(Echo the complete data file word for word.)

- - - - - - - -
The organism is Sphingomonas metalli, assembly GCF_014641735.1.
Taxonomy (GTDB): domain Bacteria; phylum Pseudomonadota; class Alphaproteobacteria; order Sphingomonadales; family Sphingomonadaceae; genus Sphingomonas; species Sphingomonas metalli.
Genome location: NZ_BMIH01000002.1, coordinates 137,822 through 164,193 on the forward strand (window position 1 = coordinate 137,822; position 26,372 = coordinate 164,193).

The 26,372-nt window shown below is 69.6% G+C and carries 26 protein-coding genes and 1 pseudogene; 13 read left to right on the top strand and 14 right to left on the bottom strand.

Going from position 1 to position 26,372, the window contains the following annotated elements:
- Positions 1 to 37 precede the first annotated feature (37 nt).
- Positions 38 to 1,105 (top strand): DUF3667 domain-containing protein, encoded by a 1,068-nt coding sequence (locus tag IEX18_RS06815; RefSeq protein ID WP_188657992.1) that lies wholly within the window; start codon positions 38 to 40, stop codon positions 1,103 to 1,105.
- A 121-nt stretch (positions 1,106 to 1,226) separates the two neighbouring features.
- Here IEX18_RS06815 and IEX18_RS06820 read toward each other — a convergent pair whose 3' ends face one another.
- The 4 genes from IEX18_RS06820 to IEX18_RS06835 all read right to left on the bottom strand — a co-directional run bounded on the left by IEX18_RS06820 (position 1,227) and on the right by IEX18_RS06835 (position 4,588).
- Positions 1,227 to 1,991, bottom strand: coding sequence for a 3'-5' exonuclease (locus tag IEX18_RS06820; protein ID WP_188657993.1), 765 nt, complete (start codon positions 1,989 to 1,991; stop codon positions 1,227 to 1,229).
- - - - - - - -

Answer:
The organism is Sphingomonas metalli, assembly GCF_014641735.1.
Taxonomy (GTDB): domain Bacteria; phylum Pseudomonadota; class Alphaproteobacteria; order Sphingomonadales; family Sphingomonadaceae; genus Sphingomonas; species Sphingomonas metalli.
Genome location: NZ_BMIH01000002.1, coordinates 137,822 through 164,193 on the forward strand (window position 1 = coordinate 137,822; position 26,372 = coordinate 164,193).

The 26,372-nt window shown below is 69.6% G+C and carries 26 protein-coding genes and 1 pseudogene; 13 read left to right on the top strand and 14 right to left on the bottom strand.

Going from position 1 to position 26,372, the window contains the following annotated elements:
- Positions 1 to 37 precede the first annotated feature (37 nt).
- Positions 38 to 1,105 (top strand): DUF3667 domain-containing protein, encoded by a 1,068-nt coding sequence (locus tag IEX18_RS06815; RefSeq protein ID WP_188657992.1) that lies wholly within the window; start codon positions 38 to 40, stop codon positions 1,103 to 1,105.
- A 121-nt stretch (positions 1,106 to 1,226) separates the two neighbouring features.
- Here IEX18_RS06815 and IEX18_RS06820 read toward each other — a convergent pair whose 3' ends face one another.
- The 4 genes from IEX18_RS06820 to IEX18_RS06835 all read right to left on the bottom strand — a co-directional run bounded on the left by IEX18_RS06820 (position 1,227) and on the right by IEX18_RS06835 (position 4,588).
- Positions 1,227 to 1,991, bottom strand: coding sequence for a 3'-5' exonuclease (locus tag IEX18_RS06820; protein ID WP_188657993.1), 765 nt, complete (start codon positions 1,989 to 1,991; stop codon positions 1,227 to 1,229).